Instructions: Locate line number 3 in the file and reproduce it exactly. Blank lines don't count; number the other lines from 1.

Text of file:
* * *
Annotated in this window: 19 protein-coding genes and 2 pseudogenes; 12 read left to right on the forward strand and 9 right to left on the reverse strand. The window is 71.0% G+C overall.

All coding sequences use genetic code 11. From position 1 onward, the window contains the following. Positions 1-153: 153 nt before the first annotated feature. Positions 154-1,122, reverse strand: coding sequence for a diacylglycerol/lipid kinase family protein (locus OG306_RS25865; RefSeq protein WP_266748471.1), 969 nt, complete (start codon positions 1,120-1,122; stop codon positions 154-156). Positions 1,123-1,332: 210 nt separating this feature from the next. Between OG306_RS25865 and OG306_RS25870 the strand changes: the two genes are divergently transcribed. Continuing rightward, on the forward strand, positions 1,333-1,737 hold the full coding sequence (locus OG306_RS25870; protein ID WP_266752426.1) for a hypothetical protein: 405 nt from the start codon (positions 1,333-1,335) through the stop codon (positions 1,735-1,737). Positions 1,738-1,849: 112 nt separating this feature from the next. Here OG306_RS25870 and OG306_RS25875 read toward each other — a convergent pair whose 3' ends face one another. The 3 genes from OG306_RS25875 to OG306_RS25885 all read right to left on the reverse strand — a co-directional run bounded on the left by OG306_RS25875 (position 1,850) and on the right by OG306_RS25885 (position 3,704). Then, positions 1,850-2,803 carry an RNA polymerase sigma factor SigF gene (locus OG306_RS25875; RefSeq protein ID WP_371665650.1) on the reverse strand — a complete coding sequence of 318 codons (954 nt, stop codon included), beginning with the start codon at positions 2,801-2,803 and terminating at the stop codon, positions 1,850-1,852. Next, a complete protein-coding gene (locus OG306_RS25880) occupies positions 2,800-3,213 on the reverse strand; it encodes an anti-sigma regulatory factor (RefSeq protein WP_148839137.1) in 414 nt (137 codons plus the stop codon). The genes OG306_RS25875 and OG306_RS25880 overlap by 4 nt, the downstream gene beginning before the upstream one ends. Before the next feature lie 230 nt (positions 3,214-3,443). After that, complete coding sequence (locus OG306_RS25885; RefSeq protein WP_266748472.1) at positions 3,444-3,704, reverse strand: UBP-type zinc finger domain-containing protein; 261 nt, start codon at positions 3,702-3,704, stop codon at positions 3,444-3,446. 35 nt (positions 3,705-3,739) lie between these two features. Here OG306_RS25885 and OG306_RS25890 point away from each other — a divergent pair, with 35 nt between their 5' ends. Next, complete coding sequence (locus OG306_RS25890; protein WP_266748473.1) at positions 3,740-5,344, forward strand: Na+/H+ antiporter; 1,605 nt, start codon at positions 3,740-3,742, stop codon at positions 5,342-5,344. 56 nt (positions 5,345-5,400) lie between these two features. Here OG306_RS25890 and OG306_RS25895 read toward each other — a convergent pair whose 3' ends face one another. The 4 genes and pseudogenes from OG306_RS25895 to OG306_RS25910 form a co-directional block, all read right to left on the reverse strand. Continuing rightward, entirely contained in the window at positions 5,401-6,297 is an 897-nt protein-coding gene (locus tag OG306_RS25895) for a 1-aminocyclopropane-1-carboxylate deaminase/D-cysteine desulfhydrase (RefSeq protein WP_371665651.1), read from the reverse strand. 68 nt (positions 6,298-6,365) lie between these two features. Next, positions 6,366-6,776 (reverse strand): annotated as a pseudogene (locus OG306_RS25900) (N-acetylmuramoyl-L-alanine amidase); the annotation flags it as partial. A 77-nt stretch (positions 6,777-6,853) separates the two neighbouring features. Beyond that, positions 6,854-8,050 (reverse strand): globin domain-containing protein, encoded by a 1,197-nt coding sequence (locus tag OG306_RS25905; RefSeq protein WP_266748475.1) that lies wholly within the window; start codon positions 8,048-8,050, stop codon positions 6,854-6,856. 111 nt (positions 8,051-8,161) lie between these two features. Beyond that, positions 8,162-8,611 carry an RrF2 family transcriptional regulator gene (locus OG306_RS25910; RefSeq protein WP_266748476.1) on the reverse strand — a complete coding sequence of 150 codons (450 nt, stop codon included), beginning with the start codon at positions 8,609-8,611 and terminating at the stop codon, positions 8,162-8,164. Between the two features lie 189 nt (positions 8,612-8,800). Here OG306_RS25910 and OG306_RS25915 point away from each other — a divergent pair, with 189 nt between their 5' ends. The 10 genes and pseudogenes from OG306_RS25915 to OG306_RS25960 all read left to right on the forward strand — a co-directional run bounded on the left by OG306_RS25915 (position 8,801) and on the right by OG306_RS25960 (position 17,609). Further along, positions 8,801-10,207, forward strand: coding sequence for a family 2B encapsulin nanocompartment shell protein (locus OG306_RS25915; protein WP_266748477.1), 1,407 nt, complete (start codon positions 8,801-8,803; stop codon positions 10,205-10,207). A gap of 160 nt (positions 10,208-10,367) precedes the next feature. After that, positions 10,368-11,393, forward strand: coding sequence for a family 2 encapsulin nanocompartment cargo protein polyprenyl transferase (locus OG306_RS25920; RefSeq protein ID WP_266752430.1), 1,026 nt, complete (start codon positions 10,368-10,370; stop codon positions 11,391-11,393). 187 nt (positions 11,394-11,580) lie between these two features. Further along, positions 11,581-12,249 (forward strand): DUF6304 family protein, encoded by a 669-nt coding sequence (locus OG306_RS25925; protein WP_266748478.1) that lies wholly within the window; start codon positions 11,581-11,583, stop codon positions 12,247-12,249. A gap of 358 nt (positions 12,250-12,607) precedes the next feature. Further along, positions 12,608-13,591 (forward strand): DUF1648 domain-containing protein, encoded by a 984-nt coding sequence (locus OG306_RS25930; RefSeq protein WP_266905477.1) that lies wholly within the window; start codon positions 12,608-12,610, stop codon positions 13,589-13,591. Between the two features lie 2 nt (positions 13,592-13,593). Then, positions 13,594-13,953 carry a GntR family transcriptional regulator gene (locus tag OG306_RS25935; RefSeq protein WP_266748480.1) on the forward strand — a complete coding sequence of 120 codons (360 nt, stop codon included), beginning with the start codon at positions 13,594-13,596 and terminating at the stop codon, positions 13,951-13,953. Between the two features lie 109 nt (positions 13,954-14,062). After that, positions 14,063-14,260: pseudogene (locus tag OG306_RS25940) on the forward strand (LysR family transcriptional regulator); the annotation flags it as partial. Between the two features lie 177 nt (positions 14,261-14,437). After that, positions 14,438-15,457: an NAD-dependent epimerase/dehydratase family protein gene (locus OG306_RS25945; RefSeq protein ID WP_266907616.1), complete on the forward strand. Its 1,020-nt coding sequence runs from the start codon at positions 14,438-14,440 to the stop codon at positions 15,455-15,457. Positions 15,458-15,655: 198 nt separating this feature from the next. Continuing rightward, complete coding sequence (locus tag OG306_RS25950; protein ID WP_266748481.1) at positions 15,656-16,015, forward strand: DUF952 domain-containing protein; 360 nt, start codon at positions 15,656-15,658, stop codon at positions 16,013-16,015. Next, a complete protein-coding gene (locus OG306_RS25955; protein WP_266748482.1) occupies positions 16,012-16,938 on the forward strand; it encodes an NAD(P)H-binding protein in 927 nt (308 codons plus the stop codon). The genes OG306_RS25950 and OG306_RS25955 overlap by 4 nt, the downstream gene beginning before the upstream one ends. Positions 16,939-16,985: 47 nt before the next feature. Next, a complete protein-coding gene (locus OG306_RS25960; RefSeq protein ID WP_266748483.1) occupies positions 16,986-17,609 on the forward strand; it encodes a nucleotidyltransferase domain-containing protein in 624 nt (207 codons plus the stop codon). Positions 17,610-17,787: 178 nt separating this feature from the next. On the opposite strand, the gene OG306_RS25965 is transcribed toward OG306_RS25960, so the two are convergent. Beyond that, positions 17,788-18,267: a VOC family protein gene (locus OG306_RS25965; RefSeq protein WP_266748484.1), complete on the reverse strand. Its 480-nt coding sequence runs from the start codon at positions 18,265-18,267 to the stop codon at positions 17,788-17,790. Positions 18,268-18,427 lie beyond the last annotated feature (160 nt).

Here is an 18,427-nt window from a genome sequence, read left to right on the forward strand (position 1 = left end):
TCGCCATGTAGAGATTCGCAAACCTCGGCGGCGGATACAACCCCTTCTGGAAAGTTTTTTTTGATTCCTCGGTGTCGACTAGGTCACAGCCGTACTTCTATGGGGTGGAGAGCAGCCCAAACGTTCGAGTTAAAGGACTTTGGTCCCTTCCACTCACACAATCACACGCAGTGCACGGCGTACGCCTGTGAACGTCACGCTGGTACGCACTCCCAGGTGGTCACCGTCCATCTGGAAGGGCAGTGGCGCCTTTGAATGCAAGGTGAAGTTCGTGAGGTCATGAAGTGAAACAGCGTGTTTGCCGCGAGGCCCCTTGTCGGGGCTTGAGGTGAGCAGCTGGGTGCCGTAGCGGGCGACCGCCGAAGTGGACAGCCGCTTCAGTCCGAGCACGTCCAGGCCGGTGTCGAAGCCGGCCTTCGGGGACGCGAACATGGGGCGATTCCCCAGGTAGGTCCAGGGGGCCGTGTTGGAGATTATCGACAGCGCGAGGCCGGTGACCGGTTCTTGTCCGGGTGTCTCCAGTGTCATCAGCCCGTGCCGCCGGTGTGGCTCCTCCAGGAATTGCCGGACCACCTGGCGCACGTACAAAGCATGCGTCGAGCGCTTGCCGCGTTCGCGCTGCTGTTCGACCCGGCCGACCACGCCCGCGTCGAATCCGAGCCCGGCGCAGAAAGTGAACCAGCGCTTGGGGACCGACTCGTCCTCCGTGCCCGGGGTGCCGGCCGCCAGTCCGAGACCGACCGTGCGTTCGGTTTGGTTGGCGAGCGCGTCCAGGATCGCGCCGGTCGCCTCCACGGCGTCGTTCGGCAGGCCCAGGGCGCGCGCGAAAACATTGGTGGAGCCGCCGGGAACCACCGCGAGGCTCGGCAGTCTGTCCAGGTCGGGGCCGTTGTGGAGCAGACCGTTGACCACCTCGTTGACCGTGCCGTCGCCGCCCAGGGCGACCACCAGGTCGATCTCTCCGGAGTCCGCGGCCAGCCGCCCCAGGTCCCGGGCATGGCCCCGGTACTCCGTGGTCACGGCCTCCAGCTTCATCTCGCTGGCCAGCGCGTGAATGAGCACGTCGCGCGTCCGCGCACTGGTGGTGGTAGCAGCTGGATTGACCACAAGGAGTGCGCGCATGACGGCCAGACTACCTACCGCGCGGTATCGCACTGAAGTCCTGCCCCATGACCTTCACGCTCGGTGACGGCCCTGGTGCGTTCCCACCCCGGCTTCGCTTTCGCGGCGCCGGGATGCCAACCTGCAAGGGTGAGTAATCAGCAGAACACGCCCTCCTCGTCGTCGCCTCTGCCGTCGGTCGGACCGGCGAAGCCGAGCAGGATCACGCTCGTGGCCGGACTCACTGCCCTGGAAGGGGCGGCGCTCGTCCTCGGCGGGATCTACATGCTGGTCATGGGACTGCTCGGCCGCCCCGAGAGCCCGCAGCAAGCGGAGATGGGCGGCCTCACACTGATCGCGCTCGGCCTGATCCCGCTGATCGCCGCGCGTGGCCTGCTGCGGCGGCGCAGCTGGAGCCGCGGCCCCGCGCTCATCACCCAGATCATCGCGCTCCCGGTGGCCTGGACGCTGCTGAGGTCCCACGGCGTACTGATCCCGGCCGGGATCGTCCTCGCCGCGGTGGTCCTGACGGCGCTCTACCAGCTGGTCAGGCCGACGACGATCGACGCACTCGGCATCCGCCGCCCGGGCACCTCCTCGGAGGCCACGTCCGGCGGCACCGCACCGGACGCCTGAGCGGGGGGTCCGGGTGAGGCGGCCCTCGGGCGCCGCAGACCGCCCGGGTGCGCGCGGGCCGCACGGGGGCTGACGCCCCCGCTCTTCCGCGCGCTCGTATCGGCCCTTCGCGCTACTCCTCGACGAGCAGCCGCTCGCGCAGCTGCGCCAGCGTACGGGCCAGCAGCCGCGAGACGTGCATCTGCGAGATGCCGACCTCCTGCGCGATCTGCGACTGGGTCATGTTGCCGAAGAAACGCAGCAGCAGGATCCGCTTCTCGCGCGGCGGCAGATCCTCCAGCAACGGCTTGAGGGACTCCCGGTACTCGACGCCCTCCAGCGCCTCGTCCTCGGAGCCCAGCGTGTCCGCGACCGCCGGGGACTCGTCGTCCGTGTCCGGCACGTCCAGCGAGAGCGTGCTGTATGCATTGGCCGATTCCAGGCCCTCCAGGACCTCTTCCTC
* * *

Here is an 18,427-nt window from a genome sequence, read left to right on the forward strand (position 1 = left end):